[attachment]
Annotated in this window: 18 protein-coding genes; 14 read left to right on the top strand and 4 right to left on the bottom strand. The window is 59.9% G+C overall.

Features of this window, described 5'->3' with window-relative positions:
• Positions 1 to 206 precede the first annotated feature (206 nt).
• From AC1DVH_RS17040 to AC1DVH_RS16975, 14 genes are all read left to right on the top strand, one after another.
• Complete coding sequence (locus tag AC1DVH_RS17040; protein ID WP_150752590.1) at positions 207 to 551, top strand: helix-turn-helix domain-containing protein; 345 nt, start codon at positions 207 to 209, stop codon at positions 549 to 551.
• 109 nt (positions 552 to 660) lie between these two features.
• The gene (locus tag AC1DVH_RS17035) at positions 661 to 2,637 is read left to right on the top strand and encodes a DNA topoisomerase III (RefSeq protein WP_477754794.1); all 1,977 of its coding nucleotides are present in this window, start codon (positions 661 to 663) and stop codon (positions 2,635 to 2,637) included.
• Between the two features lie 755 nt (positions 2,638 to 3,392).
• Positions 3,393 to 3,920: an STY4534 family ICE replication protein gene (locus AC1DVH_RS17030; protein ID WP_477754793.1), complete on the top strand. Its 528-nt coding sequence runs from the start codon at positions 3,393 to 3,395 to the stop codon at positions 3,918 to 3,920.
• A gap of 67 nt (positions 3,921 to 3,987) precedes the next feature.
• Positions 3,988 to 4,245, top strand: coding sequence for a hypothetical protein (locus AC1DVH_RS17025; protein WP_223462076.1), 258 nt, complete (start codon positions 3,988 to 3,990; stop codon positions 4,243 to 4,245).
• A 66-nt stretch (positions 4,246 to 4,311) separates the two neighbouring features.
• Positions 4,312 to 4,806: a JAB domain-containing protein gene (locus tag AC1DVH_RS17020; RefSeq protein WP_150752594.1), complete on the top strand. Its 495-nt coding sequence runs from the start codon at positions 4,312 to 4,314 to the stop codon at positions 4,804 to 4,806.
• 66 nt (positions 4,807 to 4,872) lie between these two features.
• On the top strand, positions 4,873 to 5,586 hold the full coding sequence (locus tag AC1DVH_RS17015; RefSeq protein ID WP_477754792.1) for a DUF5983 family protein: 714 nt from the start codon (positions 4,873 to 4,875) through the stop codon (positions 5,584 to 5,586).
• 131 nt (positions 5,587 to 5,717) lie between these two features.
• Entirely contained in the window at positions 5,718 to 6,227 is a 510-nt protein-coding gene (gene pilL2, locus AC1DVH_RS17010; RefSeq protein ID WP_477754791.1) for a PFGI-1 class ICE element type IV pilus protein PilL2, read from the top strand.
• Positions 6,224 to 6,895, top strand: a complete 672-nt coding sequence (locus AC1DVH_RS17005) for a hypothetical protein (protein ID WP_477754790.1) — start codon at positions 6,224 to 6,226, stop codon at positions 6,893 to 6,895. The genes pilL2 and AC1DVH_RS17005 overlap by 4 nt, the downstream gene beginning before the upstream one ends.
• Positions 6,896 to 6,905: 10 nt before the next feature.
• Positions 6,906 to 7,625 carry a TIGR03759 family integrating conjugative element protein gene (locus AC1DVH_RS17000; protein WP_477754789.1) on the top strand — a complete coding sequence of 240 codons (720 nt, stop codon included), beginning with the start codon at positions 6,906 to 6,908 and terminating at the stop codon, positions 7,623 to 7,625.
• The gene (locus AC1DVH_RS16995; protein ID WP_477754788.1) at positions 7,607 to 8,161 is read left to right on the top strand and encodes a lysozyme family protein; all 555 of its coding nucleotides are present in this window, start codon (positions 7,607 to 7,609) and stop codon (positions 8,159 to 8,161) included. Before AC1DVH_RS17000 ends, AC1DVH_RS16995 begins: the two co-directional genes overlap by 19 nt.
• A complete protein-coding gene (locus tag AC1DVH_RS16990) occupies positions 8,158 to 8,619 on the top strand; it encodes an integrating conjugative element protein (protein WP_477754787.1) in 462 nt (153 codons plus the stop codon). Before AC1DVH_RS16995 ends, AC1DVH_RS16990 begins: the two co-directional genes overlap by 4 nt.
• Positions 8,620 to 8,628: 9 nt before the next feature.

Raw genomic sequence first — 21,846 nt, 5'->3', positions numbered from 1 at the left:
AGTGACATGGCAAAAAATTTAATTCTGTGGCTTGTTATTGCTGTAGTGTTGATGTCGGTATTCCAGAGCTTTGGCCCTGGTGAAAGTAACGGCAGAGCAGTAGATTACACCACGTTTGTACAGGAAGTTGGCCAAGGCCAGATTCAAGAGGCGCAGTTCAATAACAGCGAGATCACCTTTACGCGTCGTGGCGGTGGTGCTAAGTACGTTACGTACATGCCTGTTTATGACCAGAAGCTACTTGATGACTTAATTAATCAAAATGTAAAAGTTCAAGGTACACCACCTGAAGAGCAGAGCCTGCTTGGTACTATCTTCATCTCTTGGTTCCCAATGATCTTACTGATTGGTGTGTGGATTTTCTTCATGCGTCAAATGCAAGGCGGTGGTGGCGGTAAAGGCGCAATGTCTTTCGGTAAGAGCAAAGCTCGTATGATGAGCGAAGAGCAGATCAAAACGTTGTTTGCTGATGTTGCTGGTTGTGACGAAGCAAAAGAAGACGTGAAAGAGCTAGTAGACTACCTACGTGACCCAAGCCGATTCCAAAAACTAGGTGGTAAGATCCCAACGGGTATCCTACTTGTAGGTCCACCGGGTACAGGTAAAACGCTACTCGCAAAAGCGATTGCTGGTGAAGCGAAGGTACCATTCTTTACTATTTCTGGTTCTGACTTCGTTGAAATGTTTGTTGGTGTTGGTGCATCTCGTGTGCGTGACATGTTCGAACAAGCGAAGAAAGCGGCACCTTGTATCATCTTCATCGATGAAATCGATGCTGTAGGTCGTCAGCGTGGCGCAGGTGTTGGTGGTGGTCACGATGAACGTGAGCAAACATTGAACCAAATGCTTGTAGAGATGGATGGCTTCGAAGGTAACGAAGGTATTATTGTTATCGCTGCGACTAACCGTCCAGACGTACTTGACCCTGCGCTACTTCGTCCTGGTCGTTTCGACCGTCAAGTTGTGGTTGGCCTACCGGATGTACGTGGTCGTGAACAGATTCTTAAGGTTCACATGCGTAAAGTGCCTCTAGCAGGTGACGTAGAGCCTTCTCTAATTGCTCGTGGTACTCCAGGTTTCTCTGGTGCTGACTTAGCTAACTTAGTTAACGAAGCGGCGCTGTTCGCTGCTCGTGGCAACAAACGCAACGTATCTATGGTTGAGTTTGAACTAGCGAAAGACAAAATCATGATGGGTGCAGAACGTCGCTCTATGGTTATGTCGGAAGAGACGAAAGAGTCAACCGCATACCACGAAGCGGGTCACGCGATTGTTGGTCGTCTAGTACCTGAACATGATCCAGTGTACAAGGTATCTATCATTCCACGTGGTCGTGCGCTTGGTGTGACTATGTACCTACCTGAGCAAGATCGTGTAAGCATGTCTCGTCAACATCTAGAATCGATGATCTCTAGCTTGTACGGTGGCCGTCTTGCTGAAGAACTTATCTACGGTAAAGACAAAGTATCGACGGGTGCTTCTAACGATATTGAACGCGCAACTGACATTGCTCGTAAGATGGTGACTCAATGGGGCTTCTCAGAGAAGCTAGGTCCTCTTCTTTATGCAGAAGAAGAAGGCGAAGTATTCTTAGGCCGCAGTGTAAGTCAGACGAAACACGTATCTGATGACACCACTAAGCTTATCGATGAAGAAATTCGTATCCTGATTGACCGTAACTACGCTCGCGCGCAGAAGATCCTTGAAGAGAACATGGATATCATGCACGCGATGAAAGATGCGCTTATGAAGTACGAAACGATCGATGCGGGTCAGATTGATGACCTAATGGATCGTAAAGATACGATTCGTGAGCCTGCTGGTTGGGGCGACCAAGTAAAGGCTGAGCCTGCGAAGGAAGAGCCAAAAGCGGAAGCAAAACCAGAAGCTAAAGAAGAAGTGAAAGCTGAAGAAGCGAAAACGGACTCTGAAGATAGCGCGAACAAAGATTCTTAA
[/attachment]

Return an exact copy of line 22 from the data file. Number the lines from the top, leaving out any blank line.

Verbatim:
• A complete protein-coding gene (locus tag AC1DVH_RS16990) occupies positions 8,158 to 8,619 on the top strand; it encodes an integrating conjugative element protein (protein WP_477754787.1) in 462 nt (153 codons plus the stop codon). Before AC1DVH_RS16995 ends, AC1DVH_RS16990 begins: the two co-directional genes overlap by 4 nt.